Purists may object, but new words in the Oxford Dictionary of English indicate the ways in which a living language changes
Cogito ergo sum is a well known aphorism of René Descartes. This declaration which equates man’s existence to his ability to think leaves implicit one very crucial dimension. The ability to cogitate is inextricably linked to man’s ability to express what he thinks. Thought is thus inseparable from language and transitively language is inseparable from existence. The state of a language is thus a reflection of the society in which language performs an all-important function. The simple needs of primitive man were adequately met through gestures and sounds. As society grew more complex, the nature of language and the relationship between words and things became more complicated and varied. Hence, the assumption that language is a reflection of society and culture. Languages that failed to respond to the more complex needs of an evolving culture and society fell by the wayside and came to be considered as dead languages. One has to think of Sanskrit in India and Latin in Europe. Both have been reduced to the language of ritual. Nobody speaks them in everyday life. English, on the other hand, originating in medieval times, has adopted swiftly to the modern world and its requirements. One evidence of this is the way in which English adds to its stock of words by drawing from other languages and from contemporary usage.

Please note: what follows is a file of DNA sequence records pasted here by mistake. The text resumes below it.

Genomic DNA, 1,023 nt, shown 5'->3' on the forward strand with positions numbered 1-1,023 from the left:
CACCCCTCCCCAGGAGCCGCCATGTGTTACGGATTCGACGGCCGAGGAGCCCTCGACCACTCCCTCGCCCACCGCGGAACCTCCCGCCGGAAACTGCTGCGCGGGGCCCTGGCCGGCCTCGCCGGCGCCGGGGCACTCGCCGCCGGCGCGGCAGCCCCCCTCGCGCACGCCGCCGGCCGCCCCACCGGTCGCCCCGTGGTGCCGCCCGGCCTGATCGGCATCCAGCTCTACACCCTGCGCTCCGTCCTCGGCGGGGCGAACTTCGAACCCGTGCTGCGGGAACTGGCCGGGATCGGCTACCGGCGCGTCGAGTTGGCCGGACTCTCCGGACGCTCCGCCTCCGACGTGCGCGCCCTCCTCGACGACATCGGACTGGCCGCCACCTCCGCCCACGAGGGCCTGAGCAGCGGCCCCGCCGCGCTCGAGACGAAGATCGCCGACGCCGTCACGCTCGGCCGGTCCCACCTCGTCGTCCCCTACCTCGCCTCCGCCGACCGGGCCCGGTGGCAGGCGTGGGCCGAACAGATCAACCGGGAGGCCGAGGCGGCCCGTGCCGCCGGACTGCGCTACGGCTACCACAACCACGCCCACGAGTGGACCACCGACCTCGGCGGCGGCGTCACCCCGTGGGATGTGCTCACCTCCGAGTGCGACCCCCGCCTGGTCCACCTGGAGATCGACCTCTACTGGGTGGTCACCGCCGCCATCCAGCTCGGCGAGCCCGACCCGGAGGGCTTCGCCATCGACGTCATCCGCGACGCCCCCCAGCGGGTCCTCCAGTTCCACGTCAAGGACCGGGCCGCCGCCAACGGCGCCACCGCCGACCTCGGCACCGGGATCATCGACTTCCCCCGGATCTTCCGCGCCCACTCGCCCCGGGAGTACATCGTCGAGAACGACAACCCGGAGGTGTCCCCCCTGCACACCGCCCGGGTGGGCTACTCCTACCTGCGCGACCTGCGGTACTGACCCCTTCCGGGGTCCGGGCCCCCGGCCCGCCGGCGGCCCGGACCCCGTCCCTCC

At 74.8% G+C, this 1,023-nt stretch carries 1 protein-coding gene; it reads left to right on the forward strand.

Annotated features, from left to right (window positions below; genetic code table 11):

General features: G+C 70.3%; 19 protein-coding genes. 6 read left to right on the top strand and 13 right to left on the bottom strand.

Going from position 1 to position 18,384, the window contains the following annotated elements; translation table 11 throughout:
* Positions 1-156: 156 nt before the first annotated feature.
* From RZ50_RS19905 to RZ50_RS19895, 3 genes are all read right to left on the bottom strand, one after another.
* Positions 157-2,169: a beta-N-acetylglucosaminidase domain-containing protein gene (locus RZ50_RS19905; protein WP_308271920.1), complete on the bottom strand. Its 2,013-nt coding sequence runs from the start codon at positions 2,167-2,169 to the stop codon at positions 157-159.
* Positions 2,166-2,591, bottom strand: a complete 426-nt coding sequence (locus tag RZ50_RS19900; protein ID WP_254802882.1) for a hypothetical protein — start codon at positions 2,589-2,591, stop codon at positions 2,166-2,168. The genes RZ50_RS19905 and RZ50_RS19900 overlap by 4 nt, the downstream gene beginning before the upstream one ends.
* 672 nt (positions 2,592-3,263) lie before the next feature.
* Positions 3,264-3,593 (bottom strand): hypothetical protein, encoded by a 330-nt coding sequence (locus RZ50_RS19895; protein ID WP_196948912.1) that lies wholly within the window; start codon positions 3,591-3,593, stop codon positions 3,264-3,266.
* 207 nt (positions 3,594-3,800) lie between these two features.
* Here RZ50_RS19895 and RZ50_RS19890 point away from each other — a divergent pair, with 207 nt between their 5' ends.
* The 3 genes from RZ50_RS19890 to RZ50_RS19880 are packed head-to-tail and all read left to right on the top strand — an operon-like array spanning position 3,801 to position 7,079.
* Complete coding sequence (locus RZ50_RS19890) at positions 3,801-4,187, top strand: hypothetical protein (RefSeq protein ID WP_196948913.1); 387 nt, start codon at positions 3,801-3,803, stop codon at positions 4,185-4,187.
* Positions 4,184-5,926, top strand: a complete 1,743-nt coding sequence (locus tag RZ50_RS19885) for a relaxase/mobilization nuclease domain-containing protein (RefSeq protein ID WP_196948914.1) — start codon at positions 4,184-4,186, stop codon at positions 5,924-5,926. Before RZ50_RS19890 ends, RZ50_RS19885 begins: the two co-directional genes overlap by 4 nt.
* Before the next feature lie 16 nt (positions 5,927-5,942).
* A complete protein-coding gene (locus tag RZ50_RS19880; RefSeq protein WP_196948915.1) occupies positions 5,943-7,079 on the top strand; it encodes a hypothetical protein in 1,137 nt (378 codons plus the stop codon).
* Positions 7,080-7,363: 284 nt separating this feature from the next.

The Oxford English Dictionary is, of course, the imprimatur of what is considered English and what is not. The OED is less amenable to change than other smaller dictionaries that are prepared under its aegis. It is in these dictionaries that new words serve their apprenticeship before making the grade to enter the hallowed pages of the OED. The latest edition of the Oxford Dictionary of English provides many examples of the way through which English replenishes its stock. Thus comes “eeyorish” from the gloomy but lovable donkey in Winnie the Pooh. From the popular television show, Sesame Street enters “muppet” to refer to a very stupid person. More interesting are the additions obviously linked to the computer and the internet: “blog” as short for web log; and “egosurfing” to refer to someone searching the Internet for references to oneself. English, because it was the language of the British Empire, cannot escape the influence of multicultarism and cultural immigration from the former colonies. Thus pundits who compiled the Oxford Dictionary of English have included “chacha” for uncle and “doudou”, a Carribean term of endearment. From Yiddish comes “bashert” which demands an enormous amount of chutzpah to challenge since it means fate.
Even a muggle without any magical powers over language can guess that this is the way a language grows. It grows by trying to keep pace with living speech. Many of the additions might annoy the purist and may never make it to the OED. Yet they are signs of the close links that English has with life and its changing features. There will always be a gap between Queen’s English and the language used by eastenders, the Mancunian and the Scouse. But they are all English as she is spoke.